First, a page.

It would be credulous to the point of stupidity—absent the presumption of goodwill—for anyone to assume that this manipulative mind-set is aberrant in the Rumsfeld Pentagon or the Bush administration.
Because, of course, the first and most successful bit of perception management was that “the war was won but the peace was lost.” I have to challenge that. The war—the tactical war—was lost when the U.S. crossed the line of departure between Kuwait and Iraq on March 29, 2003.
At the end of the day, military success is not measured in tactical outcomes, but political ones. The “capture of Baghdad” was touted as a great military victory, but it was an abject failure and a trap. The capture of Baghdad toppled a political regime that had already decamped. But the political objective was regime change that implanted a regime subordinate to the U.S. in a pacified Iraq. The topping of Saddam was a foregone conclusion by everyone. Baghdad’s occupation was an intermediate objective.
But this managed myth of “winning the war” persists even among the war’s critics. As the memories of 2003 fade, and the fact of this big-picture defeat begins to penetrate our collective consciousness, the perception managers have been forced to ever more diligently attack American empathy.
* * *
The United States is not suffering from some collective personality disorder called compassion fatigue. We are suffering from the most well-funded thought-control experiment in history, more sophisticated and deadly by many orders of magnitude than anything contrived by Kim Jong Il—the latest bete noir of American public discourse, and we are suffering from the complicity of journalistic hacks like Judith Miller and the anodyne intellectual narcotics of policy think tanks.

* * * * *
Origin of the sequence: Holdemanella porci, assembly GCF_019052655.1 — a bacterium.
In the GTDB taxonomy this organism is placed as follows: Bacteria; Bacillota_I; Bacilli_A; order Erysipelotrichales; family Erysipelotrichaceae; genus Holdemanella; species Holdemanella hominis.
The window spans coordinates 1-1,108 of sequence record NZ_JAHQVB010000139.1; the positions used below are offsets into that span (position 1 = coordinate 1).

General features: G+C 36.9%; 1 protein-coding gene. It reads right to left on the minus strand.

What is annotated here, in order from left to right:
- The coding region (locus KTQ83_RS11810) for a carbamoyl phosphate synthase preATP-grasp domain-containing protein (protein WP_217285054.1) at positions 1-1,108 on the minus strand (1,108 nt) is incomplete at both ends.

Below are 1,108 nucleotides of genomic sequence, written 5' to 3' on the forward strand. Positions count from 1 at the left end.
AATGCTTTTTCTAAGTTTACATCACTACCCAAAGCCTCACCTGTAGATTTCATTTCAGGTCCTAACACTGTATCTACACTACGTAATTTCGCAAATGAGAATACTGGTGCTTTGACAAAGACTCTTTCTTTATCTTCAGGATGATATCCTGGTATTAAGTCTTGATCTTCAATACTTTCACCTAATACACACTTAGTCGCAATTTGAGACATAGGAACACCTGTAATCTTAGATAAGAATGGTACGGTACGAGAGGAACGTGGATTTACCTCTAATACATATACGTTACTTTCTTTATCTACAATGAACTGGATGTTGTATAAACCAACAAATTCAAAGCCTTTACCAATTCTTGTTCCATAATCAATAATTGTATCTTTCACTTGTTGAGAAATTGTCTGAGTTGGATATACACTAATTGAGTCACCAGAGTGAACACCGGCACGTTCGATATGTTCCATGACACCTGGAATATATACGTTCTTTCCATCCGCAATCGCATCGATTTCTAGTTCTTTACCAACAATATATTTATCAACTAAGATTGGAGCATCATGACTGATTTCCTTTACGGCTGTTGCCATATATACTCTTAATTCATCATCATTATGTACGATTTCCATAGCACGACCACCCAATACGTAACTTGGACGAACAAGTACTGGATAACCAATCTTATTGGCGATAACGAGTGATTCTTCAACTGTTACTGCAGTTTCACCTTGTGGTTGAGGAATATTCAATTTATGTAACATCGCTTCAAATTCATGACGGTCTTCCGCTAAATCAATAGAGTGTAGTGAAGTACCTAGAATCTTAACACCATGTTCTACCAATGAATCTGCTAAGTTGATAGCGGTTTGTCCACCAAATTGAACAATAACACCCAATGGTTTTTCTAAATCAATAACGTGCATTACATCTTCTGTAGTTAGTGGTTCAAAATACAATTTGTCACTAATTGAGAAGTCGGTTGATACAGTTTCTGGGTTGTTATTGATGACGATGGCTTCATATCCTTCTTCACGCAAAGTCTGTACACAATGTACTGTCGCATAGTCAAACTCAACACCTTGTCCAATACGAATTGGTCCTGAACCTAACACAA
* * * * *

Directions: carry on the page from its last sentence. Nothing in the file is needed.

It is our empathy that is under attack, because if it is aroused to a point where Iraqis or Afghans or even our own imperial soldiers become real people (and not a yellow-ribbon magnet), the jig is up.
So here is a simple reminder. This war is wanton cruelty in our name; there is no rationalization that can mitigate or excuse it; “we” will not win it and somehow transmogrify a swine into a swan ... and it is not over.
He is a veteran of the Jungle Operations Training Center in Panama and also taught military science at the United States Military Academy at West Point.
Goff is the author of the books “Hideous Dream—A Soldier’s Memoir of the U.S. Invasion of Haiti,” “Full Spectrum Disorder—The Military in the New American Century” and “Sex & War.”